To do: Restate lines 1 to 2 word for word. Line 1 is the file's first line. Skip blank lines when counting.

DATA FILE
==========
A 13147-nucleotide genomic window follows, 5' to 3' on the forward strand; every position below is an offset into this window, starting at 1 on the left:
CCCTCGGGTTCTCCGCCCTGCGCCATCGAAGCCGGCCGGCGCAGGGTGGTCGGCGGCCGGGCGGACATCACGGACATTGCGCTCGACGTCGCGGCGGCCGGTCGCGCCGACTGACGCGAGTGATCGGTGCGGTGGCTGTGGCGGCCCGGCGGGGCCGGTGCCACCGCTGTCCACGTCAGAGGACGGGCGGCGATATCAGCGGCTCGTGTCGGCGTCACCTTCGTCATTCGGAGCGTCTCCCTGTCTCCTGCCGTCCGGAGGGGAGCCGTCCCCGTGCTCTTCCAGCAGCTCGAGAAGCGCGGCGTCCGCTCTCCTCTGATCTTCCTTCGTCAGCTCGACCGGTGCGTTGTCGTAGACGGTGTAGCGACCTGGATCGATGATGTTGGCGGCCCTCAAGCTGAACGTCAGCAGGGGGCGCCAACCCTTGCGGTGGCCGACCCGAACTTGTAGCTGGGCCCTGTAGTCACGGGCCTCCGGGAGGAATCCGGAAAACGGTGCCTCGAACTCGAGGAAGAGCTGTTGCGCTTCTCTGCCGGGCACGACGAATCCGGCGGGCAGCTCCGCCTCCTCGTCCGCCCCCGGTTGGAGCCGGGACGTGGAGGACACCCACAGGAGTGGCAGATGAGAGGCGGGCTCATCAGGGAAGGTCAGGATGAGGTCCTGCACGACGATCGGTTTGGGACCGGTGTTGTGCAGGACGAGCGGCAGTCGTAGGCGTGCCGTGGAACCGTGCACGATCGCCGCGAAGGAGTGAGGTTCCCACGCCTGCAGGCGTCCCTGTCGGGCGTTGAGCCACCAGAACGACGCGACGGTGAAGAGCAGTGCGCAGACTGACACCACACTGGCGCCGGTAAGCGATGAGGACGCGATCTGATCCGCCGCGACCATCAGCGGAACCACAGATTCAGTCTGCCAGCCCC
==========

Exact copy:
A 13147-nucleotide genomic window follows, 5' to 3' on the forward strand; every position below is an offset into this window, starting at 1 on the left:
CCCTCGGGTTCTCCGCCCTGCGCCATCGAAGCCGGCCGGCGCAGGGTGGTCGGCGGCCGGGCGGACATCACGGACATTGCGCTCGACGTCGCGGCGGCCGGTCGCGCCGACTGACGCGAGTGATCGGTGCGGTGGCTGTGGCGGCCCGGCGGGGCCGGTGCCACCGCTGTCCACGTCAGAGGACGGGCGGCGATATCAGCGGCTCGTGTCGGCGTCACCTTCGTCATTCGGAGCGTCTCCCTGTCTCCTGCCGTCCGGAGGGGAGCCGTCCCCGTGCTCTTCCAGCAGCTCGAGAAGCGCGGCGTCCGCTCTCCTCTGATCTTCCTTCGTCAGCTCGACCGGTGCGTTGTCGTAGACGGTGTAGCGACCTGGATCGATGATGTTGGCGGCCCTCAAGCTGAACGTCAGCAGGGGGCGCCAACCCTTGCGGTGGCCGACCCGAACTTGTAGCTGGGCCCTGTAGTCACGGGCCTCCGGGAGGAATCCGGAAAACGGTGCCTCGAACTCGAGGAAGAGCTGTTGCGCTTCTCTGCCGGGCACGACGAATCCGGCGGGCAGCTCCGCCTCCTCGTCCGCCCCCGGTTGGAGCCGGGACGTGGAGGACACCCACAGGAGTGGCAGATGAGAGGCGGGCTCATCAGGGAAGGTCAGGATGAGGTCCTGCACGACGATCGGTTTGGGACCGGTGTTGTGCAGGACGAGCGGCAGTCGTAGGCGTGCCGTGGAACCGTGCACGATCGCCGCGAAGGAGTGAGGTTCCCACGCCTGCAGGCGTCCCTGTCGGGCGTTGAGCCACCAGAACGACGCGACGGTGAAGAGCAGTGCGCAGACTGACACCACACTGGCGCCGGTAAGCGATGAGGACGCGATCTGATCCGCCGCGACCATCAGCGGAACCACAGATTCAGTCTGCCAGCCCC